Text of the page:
Once the trial counsel has presented all of their evidence, you are given an opportunity to present evidence on your behalf. The evidence that you present is designed to prove that you are innocent or to raise reasonable doubt as to your guilt. The government is entitled to cross examine any witness that is called on your behalf. After your defense case is completed, the government has a limited right to submit rebuttal evidence to matters that were raised during the presentation of the defense’s case.
At the close of all the evidence and after receiving the instructions from the military judge, the jury meets privately to determine whether the government has proven your guilt beyond a reasonable doubt. Jurors, called panel members, are generally a mix of officers and enlisted members. They vote by secret ballot, and in most cases, conviction on any offense require a two-thirds majority, unlike civilian courts, which generally require a unanimous verdict for everything. If you are found not guilty of all the charges, then the case is over, and you are able to freely leave the courtroom.
If, however, you are found guilty of any offense, the case proceeds immediately to the issue of sentencing. This is different from most civilian courts, where sentencing is delayed several weeks pending the completion of a presentencing report. In military cases, there is no presentencing report. Rather the prosecution and defense are expected to be prepared for this possibility and be ready to present evidence about you and the offense. At the sentencing proceeding, our goal is to present the very best case for you in order to receive the most lenient sentence. Again, this is where an experienced defense counsel can really help by packaging a sentencing case that is persuasive to the military judge or panel.
Sentencing evidence includes the impact of the crime (both on a victim, and on a unit’s discipline and morale), your duty performance history, and extenuating or mitigating circumstances surrounding the offense. In addition to us calling witnesses, the government may also call witnesses. The government usually calls a witness from the unit to talk about impact on the mission. After the witnesses testify, you will be given an opportunity to testify on your own behalf. You can testify under oath or you may give an unsworn statement. If you testify under oath, the government and the military judge may ask you questions. If you testify by giving an unsworn statement, then the government and military judge may not ask you questions.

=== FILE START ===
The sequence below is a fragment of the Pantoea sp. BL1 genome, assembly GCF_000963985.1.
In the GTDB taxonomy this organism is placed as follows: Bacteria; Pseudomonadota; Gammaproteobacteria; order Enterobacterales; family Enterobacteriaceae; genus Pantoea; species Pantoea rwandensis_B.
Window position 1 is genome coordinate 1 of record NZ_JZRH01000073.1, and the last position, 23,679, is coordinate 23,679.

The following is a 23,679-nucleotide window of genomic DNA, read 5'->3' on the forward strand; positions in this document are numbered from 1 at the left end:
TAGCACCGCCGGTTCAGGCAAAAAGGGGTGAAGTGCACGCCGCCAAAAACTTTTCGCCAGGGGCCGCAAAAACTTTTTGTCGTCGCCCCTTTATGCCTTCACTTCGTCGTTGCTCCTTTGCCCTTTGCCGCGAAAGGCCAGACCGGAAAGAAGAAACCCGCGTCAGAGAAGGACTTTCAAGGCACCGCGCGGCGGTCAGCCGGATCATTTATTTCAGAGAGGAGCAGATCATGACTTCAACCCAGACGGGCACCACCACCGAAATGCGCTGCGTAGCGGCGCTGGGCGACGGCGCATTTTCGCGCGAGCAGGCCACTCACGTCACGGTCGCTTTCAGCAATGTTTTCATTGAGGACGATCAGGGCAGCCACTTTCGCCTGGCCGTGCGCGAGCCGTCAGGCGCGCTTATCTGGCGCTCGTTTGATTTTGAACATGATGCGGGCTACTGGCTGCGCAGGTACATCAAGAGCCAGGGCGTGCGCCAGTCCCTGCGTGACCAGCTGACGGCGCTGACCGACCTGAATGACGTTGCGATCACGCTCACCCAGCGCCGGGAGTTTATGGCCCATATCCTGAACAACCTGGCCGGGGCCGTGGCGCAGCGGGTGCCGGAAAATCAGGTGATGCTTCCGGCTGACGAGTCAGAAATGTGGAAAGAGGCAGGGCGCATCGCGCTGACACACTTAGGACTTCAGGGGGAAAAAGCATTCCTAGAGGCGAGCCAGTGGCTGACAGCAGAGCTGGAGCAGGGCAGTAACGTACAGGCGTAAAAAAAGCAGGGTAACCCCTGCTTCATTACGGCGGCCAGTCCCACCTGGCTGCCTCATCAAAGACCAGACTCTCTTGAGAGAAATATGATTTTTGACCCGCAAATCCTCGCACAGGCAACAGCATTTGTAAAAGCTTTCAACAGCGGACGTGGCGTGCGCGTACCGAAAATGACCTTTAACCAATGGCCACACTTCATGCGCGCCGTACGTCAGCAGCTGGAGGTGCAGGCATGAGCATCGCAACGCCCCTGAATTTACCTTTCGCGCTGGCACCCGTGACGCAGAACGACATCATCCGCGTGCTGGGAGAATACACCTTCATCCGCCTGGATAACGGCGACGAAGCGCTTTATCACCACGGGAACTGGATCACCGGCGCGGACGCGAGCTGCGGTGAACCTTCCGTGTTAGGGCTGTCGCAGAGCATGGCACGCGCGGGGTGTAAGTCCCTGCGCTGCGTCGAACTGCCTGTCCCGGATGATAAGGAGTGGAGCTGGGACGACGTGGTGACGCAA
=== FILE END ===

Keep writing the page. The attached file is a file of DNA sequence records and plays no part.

At the conclusion of the presentation of evidence, the government and the defense are each given an opportunity to argue for an appropriate sentence. Once they finish their arguments on sentencing, the military judge or panel will deliberate on the appropriate sentence. If you have a panel, they will vote by secret ballot, and in most cases, it will require a two-thirds majority to agree upon any sentence. If the sentence is greater than 10 years, then it will take three-fourths to agree.
After the trial is complete, the court-reporter will type a verbatim transcript of the record. A copy of the record will be served on you and your defense counsel. You will then be given an opportunity to present to the convening authority matters that you want him to consider in order to request clemency. The convening authority will consider the record, the sentence, the Staff Judge Advocate’s advice, and the matters that the defense presents to him before taking action on the case.
The convening authority has extensive discretion when taking action on a case. In taking action, the convening authority either approves the findings and sentence or may change either or both of them. The only limitation on the convening authority is that he may not increase the sentence. In general, the appellate process does not begin until the convening authority has taken action.